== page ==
During the first ten minutes of our hike, Machete told us that the Osa Peninsula shelters the largest remaining population of jaguars and tapirs in Costa Rica but added, to tame our immediate euphoria, that in twenty-five years on the Peninsula, he only managed to see one jaguar (remember this guy takes this stroll through the jungle twice a week). But to make up for our slight disappointment, he promised to do his best to find a tapir. Apology accepted.
Entering the jungle is like opening your baking oven at home. With the difference being that at home, you close the oven after fetching whatever dish you chose to overcook or burn. Here, in Corcovado, you’re off for three days of boiling heat, penetrating humidity, ticks and venomous creepy-crawlies in every corner.
Just after twenty minutes of walking (and sweating, lots of sweating!) we saw leaves falling like snowflakes from the tree canopies. Machete stopped and hushed: ‘Spider Monkeys! They’re curious.’ Indeed, a whole group of spider monkeys came to see who entered their territory. And this was the moment I thought: congratulations mate, you really made it to the jungle! I didn’t care about the cistern of water on my back, the sweat dripping from my nose or the millions of bugs buzzing around me. I WAS IN THE JUNGLE! It was fabulous! And this was just the beginning!
I never dreamed of seeing so much wildlife on such a relatively short hike. In fact, there were moments when we lowered our heads from watching spiders, capuchins or howler monkeys in the trees just to see an anteater passing by. Or one of the countless coatis we encountered on the trail. And that’s even before you start counting the birds. I’m no birder so to me, birds are mostly beautiful feathered creatures but I can’t remember their names or their species. But here, in Corcovado, I spotted a bird I’ll probably remember until the last of my days. We were fortunate enough to see a harpy eagle. Now, if you’re like me and have no clue about birds, I suggest you google the words harpy eagle and claw to get an idea why I remember that beast’s name.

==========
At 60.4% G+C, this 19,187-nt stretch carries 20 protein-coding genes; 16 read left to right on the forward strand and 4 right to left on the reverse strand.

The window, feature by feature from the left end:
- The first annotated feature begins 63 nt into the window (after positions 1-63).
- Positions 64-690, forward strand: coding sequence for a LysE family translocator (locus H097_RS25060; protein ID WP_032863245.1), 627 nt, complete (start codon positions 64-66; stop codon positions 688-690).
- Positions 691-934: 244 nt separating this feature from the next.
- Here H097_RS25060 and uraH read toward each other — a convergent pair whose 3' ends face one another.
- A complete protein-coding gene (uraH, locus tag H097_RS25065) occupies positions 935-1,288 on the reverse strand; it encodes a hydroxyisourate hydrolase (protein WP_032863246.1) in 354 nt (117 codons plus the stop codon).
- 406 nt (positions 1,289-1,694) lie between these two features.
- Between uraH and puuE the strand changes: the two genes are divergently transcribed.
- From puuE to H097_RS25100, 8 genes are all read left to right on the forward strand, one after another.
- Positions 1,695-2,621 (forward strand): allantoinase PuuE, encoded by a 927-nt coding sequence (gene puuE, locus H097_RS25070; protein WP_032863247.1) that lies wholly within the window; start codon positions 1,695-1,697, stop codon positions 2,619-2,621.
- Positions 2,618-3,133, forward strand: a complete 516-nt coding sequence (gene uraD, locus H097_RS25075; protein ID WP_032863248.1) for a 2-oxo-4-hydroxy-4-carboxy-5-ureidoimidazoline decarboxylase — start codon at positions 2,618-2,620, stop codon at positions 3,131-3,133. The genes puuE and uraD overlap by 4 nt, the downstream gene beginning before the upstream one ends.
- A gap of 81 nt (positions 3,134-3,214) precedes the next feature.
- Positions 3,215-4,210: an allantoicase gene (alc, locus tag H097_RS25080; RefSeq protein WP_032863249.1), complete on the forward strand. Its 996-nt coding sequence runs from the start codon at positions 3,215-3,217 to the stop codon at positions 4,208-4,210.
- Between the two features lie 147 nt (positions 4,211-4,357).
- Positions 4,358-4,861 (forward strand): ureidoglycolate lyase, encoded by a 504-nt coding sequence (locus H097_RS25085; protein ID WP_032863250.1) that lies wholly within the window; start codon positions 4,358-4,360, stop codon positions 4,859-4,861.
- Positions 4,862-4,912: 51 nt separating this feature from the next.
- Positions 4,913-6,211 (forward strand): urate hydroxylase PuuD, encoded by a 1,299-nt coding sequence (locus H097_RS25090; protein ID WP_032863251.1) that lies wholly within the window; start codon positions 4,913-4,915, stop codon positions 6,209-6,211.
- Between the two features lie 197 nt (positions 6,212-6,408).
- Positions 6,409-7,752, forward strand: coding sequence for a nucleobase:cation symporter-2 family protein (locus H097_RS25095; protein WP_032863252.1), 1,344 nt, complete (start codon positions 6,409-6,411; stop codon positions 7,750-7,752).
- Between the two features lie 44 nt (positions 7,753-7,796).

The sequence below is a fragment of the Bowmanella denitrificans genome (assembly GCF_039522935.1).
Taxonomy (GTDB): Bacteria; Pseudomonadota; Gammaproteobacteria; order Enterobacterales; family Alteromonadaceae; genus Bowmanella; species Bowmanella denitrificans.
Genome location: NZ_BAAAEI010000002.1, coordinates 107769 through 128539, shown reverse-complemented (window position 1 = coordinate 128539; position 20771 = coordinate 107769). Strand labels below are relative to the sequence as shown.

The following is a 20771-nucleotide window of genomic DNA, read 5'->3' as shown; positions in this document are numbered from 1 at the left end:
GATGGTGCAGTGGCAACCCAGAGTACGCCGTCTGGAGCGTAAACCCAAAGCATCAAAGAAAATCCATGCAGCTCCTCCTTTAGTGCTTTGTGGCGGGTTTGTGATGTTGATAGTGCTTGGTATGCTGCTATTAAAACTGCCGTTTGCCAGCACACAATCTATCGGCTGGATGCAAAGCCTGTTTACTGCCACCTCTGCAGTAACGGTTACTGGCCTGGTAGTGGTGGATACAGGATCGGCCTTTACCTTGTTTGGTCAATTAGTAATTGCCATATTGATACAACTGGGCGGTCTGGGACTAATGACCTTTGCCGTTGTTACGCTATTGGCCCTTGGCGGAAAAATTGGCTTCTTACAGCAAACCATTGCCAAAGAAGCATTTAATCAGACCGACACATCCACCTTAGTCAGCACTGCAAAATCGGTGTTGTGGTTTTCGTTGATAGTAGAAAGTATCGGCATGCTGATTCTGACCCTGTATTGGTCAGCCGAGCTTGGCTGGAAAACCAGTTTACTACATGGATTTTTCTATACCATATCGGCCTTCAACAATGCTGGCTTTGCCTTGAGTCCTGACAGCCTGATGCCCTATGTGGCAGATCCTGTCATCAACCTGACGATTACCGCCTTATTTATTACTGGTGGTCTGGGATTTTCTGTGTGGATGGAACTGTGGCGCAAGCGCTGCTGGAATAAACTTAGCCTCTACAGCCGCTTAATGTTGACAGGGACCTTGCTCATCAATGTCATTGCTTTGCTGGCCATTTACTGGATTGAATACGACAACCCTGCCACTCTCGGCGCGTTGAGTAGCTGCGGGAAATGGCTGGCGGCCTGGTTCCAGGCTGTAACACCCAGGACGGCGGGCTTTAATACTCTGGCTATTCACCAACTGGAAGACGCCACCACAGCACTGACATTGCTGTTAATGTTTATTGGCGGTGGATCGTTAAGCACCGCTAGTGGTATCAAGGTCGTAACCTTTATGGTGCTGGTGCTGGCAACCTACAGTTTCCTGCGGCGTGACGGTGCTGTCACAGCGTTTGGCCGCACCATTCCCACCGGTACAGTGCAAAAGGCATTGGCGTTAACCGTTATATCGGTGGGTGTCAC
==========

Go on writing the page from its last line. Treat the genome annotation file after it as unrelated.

But the wildlife of Corcovado isn’t the only thing that makes this hike a once in a lifetime experience. The flora is just as impressive as the animals. In fact, the gigantic trees with their sweeping roots, surrounded by lianas and tree vines were the image I had in mind since Axl Rose. And here I was, standing amongst them, surrounded by a cacophony of the wildest animal noises one can possibly imagine.
After two hours, we arrived at the first river crossing. In fact, we stood on a pristine beach where said river flowed into the Pacific Ocean. The river was more like a little stream that dispersed largely on the beach so all we had to do was take of the shoes and walk through knee-deep, refreshing water. Ah, piece of cake!
– “Machete, are there more river-crossings to come on our trail? This is nice”.
– “Yes, there are! The next one is close to Sirena Ranger Station. But it’s much wider and deeper. Oh, and it’s teeming with salt water crocodiles and bull sharks”.